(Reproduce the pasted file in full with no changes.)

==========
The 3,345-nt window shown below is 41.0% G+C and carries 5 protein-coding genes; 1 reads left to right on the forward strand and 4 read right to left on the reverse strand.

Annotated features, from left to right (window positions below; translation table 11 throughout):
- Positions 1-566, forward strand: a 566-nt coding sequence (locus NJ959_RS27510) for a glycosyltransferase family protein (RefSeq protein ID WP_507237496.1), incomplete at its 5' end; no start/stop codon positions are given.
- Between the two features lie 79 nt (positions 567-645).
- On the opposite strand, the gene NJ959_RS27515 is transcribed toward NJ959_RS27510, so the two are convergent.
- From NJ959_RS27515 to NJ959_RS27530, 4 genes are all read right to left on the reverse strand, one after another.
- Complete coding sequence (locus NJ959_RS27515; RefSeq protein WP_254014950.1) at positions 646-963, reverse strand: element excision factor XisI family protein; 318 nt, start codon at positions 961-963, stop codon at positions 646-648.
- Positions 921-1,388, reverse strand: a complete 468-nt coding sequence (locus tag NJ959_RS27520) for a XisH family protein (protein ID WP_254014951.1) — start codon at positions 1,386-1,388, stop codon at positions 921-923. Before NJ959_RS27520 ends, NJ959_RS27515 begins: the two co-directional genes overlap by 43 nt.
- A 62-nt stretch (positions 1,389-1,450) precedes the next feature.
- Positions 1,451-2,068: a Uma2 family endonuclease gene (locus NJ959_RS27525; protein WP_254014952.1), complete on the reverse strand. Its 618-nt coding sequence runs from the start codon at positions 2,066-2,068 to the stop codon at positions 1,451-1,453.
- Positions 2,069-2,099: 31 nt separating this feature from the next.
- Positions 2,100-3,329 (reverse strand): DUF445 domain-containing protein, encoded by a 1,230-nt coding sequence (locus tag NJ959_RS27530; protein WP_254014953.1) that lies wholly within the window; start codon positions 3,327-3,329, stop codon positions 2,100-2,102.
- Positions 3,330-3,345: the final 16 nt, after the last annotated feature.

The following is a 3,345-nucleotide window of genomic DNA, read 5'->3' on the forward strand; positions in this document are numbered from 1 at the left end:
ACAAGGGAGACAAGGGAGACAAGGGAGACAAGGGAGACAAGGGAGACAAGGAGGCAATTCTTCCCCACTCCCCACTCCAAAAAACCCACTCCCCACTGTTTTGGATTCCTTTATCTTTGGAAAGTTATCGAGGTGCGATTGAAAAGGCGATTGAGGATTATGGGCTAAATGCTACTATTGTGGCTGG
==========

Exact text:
The 3,345-nt window shown below is 41.0% G+C and carries 5 protein-coding genes; 1 reads left to right on the forward strand and 4 read right to left on the reverse strand.

Annotated features, from left to right (window positions below; translation table 11 throughout):
- Positions 1-566, forward strand: a 566-nt coding sequence (locus NJ959_RS27510) for a glycosyltransferase family protein (RefSeq protein ID WP_507237496.1), incomplete at its 5' end; no start/stop codon positions are given.
- Between the two features lie 79 nt (positions 567-645).
- On the opposite strand, the gene NJ959_RS27515 is transcribed toward NJ959_RS27510, so the two are convergent.
- From NJ959_RS27515 to NJ959_RS27530, 4 genes are all read right to left on the reverse strand, one after another.
- Complete coding sequence (locus NJ959_RS27515; RefSeq protein WP_254014950.1) at positions 646-963, reverse strand: element excision factor XisI family protein; 318 nt, start codon at positions 961-963, stop codon at positions 646-648.
- Positions 921-1,388, reverse strand: a complete 468-nt coding sequence (locus tag NJ959_RS27520) for a XisH family protein (protein ID WP_254014951.1) — start codon at positions 1,386-1,388, stop codon at positions 921-923. Before NJ959_RS27520 ends, NJ959_RS27515 begins: the two co-directional genes overlap by 43 nt.
- A 62-nt stretch (positions 1,389-1,450) precedes the next feature.
- Positions 1,451-2,068: a Uma2 family endonuclease gene (locus NJ959_RS27525; protein WP_254014952.1), complete on the reverse strand. Its 618-nt coding sequence runs from the start codon at positions 2,066-2,068 to the stop codon at positions 1,451-1,453.
- Positions 2,069-2,099: 31 nt separating this feature from the next.
- Positions 2,100-3,329 (reverse strand): DUF445 domain-containing protein, encoded by a 1,230-nt coding sequence (locus tag NJ959_RS27530; protein WP_254014953.1) that lies wholly within the window; start codon positions 3,327-3,329, stop codon positions 2,100-2,102.
- Positions 3,330-3,345: the final 16 nt, after the last annotated feature.

The following is a 3,345-nucleotide window of genomic DNA, read 5'->3' on the forward strand; positions in this document are numbered from 1 at the left end:
ACAAGGGAGACAAGGGAGACAAGGGAGACAAGGGAGACAAGGGAGACAAGGAGGCAATTCTTCCCCACTCCCCACTCCAAAAAACCCACTCCCCACTGTTTTGGATTCCTTTATCTTTGGAAAGTTATCGAGGTGCGATTGAAAAGGCGATTGAGGATTATGGGCTAAATGCTACTATTGTGGCTGG